Grand Duke Michael

The killing on 13 June 1918 of Grand Duke Michael, the brother to whom Nicholas II had wished to pass the throne, opened the final act of the Russian imperial family’s ill-fated drama in revolutionary Russia.  Michael had been held in Perm, on the European side of the Urals (his brother was held on the Asian side, in Ekaterinburg).  The revolt of the Czechoslovak Legion in May and increased White activity meant that both towns became riskily within the potential grasp of anti-Bolshevik and pro-imperial forces.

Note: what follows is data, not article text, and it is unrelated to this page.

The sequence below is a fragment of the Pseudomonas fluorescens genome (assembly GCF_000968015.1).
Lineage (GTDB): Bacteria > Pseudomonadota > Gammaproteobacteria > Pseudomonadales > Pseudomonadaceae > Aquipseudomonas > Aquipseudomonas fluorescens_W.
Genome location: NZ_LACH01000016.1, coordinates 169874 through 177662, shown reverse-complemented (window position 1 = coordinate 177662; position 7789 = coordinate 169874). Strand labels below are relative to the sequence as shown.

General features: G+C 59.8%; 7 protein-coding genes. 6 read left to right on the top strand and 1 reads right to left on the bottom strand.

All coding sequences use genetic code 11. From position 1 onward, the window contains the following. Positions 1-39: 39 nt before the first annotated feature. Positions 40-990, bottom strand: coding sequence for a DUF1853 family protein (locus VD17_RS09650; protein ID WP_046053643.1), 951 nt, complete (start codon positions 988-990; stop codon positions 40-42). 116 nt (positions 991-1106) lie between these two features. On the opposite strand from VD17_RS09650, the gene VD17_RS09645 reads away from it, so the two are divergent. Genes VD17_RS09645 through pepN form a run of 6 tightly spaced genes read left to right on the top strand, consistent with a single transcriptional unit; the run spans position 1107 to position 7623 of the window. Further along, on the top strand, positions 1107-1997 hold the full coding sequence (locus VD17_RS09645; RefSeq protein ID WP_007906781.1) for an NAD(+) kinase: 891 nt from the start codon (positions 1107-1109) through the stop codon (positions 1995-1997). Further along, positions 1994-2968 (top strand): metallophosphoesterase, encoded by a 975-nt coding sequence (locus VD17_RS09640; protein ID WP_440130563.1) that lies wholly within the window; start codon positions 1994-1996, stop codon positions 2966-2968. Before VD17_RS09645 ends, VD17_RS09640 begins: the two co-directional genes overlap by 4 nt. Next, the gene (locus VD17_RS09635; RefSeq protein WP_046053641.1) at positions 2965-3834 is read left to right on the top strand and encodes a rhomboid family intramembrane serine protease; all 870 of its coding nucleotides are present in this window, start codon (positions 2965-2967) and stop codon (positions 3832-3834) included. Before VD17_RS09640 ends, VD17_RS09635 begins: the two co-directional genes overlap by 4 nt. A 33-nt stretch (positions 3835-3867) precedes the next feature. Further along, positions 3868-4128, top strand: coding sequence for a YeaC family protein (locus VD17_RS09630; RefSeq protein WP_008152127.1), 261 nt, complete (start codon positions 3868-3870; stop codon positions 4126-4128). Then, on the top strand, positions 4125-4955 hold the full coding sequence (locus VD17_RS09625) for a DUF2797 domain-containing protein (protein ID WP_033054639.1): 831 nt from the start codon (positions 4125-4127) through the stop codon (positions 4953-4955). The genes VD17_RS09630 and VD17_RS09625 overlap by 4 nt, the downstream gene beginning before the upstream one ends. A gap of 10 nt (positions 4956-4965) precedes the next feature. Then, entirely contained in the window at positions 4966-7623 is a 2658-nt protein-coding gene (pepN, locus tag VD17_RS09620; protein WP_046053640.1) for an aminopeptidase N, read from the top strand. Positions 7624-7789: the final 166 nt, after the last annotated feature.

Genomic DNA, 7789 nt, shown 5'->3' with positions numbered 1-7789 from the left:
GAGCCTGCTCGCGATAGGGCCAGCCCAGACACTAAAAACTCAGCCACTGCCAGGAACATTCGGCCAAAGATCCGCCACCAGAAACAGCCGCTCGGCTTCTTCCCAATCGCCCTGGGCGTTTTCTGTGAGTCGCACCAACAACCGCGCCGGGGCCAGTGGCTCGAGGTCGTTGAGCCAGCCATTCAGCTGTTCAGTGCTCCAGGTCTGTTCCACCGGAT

The book from which this portrait of Grand Duke Michael comes is the 1928 French translation of an account written in 1919 of the murder of various members of the imperial family in four locations.  In July 1918, Ekaterinburg and the nearby town of Alapaevsk would see the murders of Nicholas II and many of his relatives, while the remaining grand dukes still held in Russia would be killed in Petrograd in January 1919.

Autour de l’assassinat des grande-ducs / Serge Smirnoff (1928)  586:9.c.90.65

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